The international awareness campaign is in its third year and aims to raise the profile of women in engineering and focus attention on the vast array of career opportunities that are available.
According to the Women’s Engineering Society (WES), only 9% of the engineering workforce is female, with the UK holding the lowest percentage of female engineers in Europe. These statistics are despite the fact that around 64% of employers in the industry have a shortage of employees. A study carried out by the Institute of Engineering and Technology, however, has shown that half of STEM (Science, Technology, Engineering and Mathematics) university enrolments are female, with around 33% made up of engineering, technology and computer science undergraduates.
WES believe that ‘by encouraging girls into engineering careers we will not only be increasing diversity and inclusion – a business imperative – but also enabling us to fill the substantial future job opportunities that have been predicted in this sector.’ Their views are backed by a global survey which found that 85% of corporate diversity and talent leaders agreed that ‘a diverse and inclusive workplace is crucial to encouraging different perspectives and ideas that drive innovation.’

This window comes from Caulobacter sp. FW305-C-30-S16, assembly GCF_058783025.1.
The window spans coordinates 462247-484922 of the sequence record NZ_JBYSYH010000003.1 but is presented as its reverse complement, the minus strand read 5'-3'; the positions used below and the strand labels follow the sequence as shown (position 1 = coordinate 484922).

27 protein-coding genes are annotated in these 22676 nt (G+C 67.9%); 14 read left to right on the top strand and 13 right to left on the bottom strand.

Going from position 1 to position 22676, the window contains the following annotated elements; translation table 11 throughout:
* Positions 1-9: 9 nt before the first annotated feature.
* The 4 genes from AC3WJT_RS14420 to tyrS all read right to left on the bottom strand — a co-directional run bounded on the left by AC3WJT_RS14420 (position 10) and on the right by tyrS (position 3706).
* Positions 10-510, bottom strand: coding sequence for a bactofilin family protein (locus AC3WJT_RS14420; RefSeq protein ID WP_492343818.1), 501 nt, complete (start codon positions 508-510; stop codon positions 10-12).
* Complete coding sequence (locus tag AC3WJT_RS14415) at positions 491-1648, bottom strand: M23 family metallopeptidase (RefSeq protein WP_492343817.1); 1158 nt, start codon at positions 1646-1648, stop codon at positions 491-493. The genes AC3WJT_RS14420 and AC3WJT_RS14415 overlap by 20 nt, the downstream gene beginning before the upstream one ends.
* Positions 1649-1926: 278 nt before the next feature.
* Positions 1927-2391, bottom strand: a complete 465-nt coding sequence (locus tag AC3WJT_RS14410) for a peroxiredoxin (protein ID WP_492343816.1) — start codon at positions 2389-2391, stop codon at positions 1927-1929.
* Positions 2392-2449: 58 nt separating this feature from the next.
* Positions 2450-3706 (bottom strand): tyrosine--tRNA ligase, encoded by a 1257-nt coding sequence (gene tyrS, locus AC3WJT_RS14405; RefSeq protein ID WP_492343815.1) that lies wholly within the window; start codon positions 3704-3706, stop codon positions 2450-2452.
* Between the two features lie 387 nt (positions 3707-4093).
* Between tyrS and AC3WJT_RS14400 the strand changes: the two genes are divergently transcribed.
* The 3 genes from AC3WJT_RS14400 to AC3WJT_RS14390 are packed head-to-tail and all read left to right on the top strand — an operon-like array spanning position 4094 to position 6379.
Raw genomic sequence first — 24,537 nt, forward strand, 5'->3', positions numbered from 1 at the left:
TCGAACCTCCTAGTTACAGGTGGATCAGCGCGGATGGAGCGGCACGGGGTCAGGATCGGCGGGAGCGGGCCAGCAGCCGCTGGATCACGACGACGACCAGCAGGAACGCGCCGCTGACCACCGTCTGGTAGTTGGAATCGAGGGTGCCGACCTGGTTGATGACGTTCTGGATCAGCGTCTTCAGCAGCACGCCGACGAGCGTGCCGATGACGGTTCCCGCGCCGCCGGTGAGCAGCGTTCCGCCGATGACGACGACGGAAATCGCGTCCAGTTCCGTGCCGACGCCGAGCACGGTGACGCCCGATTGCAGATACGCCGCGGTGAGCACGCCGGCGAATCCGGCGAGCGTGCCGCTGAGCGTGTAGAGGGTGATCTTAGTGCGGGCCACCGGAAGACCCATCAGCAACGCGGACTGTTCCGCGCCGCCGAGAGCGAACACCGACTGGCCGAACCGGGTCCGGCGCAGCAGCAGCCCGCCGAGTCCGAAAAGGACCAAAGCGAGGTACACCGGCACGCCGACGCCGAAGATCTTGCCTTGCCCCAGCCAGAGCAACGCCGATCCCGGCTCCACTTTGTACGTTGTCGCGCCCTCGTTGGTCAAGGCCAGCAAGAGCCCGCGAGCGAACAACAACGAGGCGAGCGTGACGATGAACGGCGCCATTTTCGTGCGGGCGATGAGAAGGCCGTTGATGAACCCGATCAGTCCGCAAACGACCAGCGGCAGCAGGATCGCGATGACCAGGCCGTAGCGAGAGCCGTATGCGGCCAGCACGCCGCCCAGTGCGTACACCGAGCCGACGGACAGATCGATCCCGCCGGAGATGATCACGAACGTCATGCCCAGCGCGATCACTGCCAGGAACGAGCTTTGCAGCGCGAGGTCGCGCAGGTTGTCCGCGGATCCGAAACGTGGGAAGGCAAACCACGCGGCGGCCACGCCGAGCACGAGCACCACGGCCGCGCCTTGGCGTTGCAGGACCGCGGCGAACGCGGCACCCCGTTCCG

In the run up to today, a number of companies have been getting involved to show their support. British Airways’ female engineering experts have called on other girls and women to take up career opportunities in the fields, while O2 is to give 30 secondary school students an insight into the telecoms industry.
The great debate over the significant lack of women in engineering has remained in the spotlight for some time, so could this important day be about to challenge perceptions for the better?